A sudden reversal of the Earth’s magnetic field may sound like quite an unlikely event, but the findings of a recent study suggest that it may actually happen in our lifetime.
The analysis of the ancient sediments at the bottom of the Italian lakes allowed scientists to find out when the magnetic poles of the Earth flipped for the last time, and to conclude that a new geomagnetic reversal could take place in less than 100 years from now.
An international team of scientists from Italy, France and the United States managed to determine the age and duration of the last polarity transition. In their study, the scientists used argon-argon dating method to bottom sediments at Dry Lake, located in the Apennine Mountains near the town of Sulmona, east of Rome. The sediments had well-preserved traces of our planet’s magnetic field lines in their structure, which allowed the researchers to reveal their past directions.
The findings showed that the last reversal of the Earth’s magnetic poles occurred 786,000 years ago. Moreover, it seems that it took very little time for the reversal to happen – about 100 years. Previously, it was thought that a process like this would take thousands of years.
“What’s incredible is that you go from reverse polarity to a field that is normal with essentially nothing in between, which means it had to have happened very quickly, probably in less than 100 years. We don’t know whether the next reversal will occur as suddenly as this one did, but we also don’t know that it won’t,” said Paul Renne, professor at the University of California, Berkeley, and co-author of the study.
The study also found that the last geomagnetic reversal was preceded by a long period of the magnetic field instability, which lasted more than 6,000 years. According to the researchers, during this time, the magnetic field of the planet had significantly weakened. It seems that the same is happening now: according to the data collected by a European Space Agency (ESA) satellite in July of this year, the Earth’s magnetic field is weakening 10 times faster than expected.
So, what consequences will the transition of the Earth’s polarity have for humanity?
Here is a small piece extracted from a PreventDisease.com article:
“How Humans Are Affected
A 2006 review of research on cardiovascular health and disturbances in the geomagnetic field in the journal Surveys in Geophysics (DOI: 10.1007/s10712-006-9010-7) concluded that a link was possible between human health and geomagnetism and that the effects seemed to be more pronounced at high latitudes.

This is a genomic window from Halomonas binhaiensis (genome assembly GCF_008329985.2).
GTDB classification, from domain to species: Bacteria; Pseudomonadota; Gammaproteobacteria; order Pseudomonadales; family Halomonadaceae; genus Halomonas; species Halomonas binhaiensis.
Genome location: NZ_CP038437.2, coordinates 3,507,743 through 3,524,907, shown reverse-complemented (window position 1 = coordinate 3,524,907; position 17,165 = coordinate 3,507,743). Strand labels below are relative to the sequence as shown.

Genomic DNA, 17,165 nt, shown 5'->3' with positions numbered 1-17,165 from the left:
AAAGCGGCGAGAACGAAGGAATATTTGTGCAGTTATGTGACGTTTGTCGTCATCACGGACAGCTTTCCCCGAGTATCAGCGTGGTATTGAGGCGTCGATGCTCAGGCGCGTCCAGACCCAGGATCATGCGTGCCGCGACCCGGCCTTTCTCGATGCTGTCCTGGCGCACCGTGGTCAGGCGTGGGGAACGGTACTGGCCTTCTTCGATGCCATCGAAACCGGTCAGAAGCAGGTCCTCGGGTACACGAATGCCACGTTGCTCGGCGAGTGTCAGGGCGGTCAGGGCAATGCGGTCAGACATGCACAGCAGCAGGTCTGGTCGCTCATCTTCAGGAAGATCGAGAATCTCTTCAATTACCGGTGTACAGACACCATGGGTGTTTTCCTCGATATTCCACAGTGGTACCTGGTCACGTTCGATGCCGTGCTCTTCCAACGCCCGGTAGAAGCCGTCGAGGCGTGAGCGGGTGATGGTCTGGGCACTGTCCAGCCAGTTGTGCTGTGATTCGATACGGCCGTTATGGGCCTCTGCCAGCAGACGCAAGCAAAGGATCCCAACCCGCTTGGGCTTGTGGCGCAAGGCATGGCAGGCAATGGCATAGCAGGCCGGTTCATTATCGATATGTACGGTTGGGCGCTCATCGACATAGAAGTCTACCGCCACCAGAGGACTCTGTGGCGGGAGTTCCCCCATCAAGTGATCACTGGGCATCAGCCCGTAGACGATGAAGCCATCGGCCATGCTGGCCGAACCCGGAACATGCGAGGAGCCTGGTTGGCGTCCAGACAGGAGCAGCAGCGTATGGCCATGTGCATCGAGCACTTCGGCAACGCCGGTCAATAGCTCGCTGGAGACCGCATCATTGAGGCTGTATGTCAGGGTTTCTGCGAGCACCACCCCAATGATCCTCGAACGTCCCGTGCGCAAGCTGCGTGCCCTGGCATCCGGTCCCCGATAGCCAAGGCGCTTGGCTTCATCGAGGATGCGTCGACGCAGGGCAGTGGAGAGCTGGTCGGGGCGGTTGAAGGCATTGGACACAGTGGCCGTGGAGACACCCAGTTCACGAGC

A 2006 Australian study, for example, also found a correlation between peaks in suicide numbers and geomagnetic activity (Bioelectromagnetics, vol. 27 p 155).
Flip Could Affect Electrical Grid and Cancer Rates
Sprain and Paul Renne, director of the Berkeley Geochronology Center and a UC Berkeley professor-in- residence of earth and planetary science, are coauthors of the study, which will be published in the November issue of Geophysical Journal International.
The discovery comes as new evidence indicates that the intensity of Earth’s magnetic field is decreasing 10 times faster than normal, leading some geophysicists to predict a reversal within a few thousand years.
Though a magnetic reversal is a major planet-wide event driven by convection in Earth’s iron core, there are no documented catastrophes associated with past reversals, despite much searching in the geologic and biologic record. Today, however, such a reversal could potentially wreak havoc with our electrical grid, generating currents that might take it down.
And since Earth’s magnetic field protects life from energetic particles from the sun and cosmic rays, both of which can cause genetic mutations, a weakening or temporary loss of the field before a permanent reversal could increase cancer rates. The danger to life would be even greater if flips were preceded by long periods of unstable magnetic behavior.
“We should be thinking more about what the biologic effects would be,” Renne said.
Coronal mass ejections from the sun will also affect Earth significantly during this transition.””
Magnetic field reversals have always been a popular subject of speculation about the end of the world. However, the consequences of this process are unlikely to be as destructive as described by some media outlets. There is no scientific evidence to confirm the link between the previous geomagnetic reversals and any significant disasters that ever occurred on our planet.
Yet, in our time, the flip of the magnetic poles could still have tangible consequences for us and, in particular, our electronics and systems of communication. Moreover, because of the falling intensity of the planet’s magnetic field, the reduced protection from ultraviolet radiation and cosmic rays may increase the risk of cancer, even though it is not confirmed yet. Further research should be done to study the potential consequences of the geomagnetic reversal for humans and other living beings on our planet.
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Article edited by Joseph Brown, founder and lead editor of The Mind Unleashed.
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